Playing against Yaya Toure and Fernandinho requires strength and composure, and here's where Rodgers will have to make some decisions. On one hand, he might want to play to his strengths, especially at Anfield, where Liverpool have been so successful.
Rodgers must be tempted to pick all of Suarez, Sturridge, Raheem Sterling and Philippe Coutinho—who together have been among of the most potent, quick and creative front fours not just in England but perhaps in Europe this season. But with Toure and Fernandinho in the middle, City will be well-equipped to combat them, and at some point, the visitors' midfield will settle into their own rhythm.
This is where Rodgers, for me, has to look especially at Lucas Leiva.
If I were Rodgers, I would at least consider playing Lucas and Steven Gerrard together in the holding midfield—with Jordan Henderson in front of them—to counter Yaya and Fernandinho. That combination would give Liverpool strength, power and creativity in what will be a key area of the game.
But that only solves part of the problem. As many have found of late, there is also the threat of David Silva, who roams freely and drifts between the lines to devastating effect. The big decision will be who stays with him and how to limit his influence when he drifts into wide positions.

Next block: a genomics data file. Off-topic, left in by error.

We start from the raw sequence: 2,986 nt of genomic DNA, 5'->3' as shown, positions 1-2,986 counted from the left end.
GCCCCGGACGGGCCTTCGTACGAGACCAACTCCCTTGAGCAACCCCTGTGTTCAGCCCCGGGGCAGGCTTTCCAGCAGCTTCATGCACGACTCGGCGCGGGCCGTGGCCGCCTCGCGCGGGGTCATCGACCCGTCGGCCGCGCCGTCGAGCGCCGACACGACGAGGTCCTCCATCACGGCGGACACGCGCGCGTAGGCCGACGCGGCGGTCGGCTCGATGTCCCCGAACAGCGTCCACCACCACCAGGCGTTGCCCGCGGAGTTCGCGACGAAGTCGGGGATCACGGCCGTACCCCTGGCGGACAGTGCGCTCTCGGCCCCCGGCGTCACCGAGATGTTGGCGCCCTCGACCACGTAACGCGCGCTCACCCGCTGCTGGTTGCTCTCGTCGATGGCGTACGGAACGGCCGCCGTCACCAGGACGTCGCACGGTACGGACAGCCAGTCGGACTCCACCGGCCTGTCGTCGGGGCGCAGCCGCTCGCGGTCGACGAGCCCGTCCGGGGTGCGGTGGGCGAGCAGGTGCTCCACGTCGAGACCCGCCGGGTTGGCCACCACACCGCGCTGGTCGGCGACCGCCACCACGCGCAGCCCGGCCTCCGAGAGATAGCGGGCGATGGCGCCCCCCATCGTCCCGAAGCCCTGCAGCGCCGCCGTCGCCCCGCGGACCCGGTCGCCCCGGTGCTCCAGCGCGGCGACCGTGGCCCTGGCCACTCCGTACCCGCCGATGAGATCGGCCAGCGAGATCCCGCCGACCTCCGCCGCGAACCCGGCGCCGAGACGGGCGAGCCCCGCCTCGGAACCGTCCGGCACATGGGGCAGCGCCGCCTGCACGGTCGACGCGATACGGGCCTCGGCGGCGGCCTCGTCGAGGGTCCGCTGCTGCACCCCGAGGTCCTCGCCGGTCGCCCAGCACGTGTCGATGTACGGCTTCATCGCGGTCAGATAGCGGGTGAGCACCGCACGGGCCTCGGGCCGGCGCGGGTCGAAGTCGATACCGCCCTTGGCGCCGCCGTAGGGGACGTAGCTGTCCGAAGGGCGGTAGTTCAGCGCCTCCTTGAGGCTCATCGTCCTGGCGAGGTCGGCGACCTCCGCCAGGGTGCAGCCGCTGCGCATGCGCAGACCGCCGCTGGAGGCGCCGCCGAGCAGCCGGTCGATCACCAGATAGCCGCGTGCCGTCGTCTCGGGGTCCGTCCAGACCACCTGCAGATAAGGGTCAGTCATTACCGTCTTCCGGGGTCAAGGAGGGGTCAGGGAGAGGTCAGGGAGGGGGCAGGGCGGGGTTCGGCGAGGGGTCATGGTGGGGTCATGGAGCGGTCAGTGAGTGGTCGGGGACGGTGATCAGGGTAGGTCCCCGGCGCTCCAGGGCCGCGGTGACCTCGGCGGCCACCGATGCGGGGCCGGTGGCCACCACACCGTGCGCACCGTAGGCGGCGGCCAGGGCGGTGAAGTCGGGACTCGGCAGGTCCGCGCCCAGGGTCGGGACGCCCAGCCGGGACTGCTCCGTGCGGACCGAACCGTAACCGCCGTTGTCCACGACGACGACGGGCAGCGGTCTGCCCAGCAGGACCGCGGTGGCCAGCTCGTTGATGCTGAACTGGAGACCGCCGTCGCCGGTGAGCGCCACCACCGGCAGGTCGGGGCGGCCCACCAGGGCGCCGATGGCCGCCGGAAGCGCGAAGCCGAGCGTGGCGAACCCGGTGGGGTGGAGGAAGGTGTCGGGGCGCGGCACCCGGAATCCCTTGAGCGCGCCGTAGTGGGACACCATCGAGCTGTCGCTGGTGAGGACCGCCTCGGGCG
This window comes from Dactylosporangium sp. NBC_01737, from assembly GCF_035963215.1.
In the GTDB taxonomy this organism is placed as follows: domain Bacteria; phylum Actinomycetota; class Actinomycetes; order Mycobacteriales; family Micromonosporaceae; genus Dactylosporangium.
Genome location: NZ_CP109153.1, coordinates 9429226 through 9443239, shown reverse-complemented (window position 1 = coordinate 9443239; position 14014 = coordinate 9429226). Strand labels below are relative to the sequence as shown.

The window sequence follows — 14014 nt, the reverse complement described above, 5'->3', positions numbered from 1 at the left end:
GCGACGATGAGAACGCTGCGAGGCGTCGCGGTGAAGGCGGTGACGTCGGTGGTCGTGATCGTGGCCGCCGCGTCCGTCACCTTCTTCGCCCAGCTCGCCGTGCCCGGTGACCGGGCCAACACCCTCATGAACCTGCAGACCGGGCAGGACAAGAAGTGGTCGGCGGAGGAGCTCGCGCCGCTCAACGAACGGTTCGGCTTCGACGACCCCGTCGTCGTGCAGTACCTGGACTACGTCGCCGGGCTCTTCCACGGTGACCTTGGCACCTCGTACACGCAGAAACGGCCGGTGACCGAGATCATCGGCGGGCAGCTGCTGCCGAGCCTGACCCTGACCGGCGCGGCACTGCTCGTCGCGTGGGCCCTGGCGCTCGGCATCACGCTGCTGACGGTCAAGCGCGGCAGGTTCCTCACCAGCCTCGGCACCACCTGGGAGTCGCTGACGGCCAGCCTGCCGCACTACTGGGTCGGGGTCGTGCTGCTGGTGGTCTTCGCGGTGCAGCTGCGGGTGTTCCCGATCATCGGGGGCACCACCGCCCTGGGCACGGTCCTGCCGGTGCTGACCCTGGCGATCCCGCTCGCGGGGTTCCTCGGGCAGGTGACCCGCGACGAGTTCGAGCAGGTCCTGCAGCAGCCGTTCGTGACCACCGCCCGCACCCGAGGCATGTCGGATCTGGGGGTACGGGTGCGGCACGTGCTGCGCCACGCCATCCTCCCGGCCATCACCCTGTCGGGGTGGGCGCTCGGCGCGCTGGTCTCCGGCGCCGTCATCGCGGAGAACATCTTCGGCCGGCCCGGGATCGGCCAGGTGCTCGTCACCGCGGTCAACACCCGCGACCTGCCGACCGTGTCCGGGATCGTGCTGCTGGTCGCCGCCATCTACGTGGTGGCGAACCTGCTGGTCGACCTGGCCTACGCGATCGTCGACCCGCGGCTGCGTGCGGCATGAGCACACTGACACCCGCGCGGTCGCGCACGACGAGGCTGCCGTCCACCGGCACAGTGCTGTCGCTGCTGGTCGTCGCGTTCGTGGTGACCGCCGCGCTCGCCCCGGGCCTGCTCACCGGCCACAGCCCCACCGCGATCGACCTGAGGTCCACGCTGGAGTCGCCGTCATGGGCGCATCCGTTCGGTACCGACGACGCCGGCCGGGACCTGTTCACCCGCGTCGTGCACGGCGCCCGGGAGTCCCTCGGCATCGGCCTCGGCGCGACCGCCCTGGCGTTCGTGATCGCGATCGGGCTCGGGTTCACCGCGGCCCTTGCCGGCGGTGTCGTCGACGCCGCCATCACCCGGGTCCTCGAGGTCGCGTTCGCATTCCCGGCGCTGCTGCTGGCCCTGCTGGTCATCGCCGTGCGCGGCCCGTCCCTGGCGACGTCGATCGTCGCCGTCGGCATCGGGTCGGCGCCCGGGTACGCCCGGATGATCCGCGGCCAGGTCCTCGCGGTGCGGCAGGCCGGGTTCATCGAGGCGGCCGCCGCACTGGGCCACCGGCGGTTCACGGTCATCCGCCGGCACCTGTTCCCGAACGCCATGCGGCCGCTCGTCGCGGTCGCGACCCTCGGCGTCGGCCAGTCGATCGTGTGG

Leiva is capable of dealing with Silva centrally—and he should be the one to do so—but this will be a big test for Sturridge and his defensive responsibilities out wide. I think he's fully capable, and although helping defensively will hamper his movement forward, it will not hurt his offensive game if he does it in a smart way and picks up Silva early.
Playing with two holding midfielders would also allow either Lucas or Gerrard to slide over in case Sturridge is unable to cover defensively. And there would be a similar situation with Samir Nasri on the other side, where Sterling—although young—has shown the ability and willingness to play defensively and do it well.
This is going to be a big test for Sturridge and Sterling on both sides of the ball.
We know what they can do going forward, but in this match, they will not only have to deal with Silva and Nasri, but also two attack-minded full-backs in Pablo Zabaleta and Aleksandar Kolarov. We'll see how willing and able they are to defend.
Further back, Glen Johnson is obviously experienced enough and Flanagan, although young, has shown he's capable as well. It's going to be a big ask, but he's certainly playing beyond his years.
That's one scenario, but another possibility is perhaps more simple—and that's playing to your strengths and letting the chips fall where they may. Rather than worrying about the strengths of Manchester City, Liverpool might try to force City to defend. The Reds have, after all, scored 90 goals this season and have often played breathtaking football at Anfield.